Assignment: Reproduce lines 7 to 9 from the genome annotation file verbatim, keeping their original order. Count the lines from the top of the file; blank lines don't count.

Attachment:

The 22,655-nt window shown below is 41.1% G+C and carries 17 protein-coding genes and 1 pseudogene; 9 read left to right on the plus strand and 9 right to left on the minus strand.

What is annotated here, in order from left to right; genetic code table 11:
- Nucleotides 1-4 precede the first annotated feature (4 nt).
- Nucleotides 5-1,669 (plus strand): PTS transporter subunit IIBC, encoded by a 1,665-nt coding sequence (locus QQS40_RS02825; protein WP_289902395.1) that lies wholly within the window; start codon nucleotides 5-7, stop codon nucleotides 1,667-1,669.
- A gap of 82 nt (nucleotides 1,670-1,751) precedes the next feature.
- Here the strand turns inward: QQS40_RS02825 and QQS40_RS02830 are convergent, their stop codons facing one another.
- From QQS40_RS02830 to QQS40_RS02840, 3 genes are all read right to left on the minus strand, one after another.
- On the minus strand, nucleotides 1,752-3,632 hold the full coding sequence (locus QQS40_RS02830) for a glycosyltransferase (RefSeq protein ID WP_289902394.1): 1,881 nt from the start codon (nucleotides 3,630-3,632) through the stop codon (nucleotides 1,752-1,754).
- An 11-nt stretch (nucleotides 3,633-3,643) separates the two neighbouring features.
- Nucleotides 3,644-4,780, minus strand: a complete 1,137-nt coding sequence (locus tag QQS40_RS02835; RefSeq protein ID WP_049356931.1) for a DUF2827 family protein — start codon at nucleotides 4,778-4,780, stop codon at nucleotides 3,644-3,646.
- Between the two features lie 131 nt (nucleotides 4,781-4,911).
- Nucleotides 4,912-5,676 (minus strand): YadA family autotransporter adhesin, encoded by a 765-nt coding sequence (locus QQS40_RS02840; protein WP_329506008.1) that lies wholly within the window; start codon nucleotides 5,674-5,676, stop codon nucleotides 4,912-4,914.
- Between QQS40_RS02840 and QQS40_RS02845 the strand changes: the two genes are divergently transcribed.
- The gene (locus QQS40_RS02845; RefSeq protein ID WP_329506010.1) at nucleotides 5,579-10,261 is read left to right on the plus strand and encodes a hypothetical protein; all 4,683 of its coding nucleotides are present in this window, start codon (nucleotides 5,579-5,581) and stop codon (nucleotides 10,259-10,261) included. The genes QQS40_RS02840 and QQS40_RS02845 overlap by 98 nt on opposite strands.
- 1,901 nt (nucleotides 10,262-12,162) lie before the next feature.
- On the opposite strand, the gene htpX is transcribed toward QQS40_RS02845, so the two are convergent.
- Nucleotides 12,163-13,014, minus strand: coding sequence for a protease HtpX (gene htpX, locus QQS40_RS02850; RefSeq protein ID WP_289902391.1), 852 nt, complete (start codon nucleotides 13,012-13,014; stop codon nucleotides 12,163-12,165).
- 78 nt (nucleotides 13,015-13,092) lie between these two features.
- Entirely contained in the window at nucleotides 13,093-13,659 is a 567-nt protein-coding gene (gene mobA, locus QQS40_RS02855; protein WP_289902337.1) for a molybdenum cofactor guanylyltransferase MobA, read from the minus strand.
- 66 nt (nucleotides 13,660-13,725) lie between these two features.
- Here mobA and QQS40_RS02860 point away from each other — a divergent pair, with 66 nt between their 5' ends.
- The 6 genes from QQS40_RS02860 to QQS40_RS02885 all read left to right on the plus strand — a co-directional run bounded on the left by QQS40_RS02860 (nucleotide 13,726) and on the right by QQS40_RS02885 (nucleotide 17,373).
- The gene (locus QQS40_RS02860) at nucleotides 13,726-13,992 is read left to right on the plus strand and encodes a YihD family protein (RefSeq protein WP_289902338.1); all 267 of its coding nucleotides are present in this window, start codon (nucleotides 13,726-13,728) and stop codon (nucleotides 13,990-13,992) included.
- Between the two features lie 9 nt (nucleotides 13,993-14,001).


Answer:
- From QQS40_RS02830 to QQS40_RS02840, 3 genes are all read right to left on the minus strand, one after another.
- On the minus strand, nucleotides 1,752-3,632 hold the full coding sequence (locus QQS40_RS02830) for a glycosyltransferase (RefSeq protein ID WP_289902394.1): 1,881 nt from the start codon (nucleotides 3,630-3,632) through the stop codon (nucleotides 1,752-1,754).
- An 11-nt stretch (nucleotides 3,633-3,643) separates the two neighbouring features.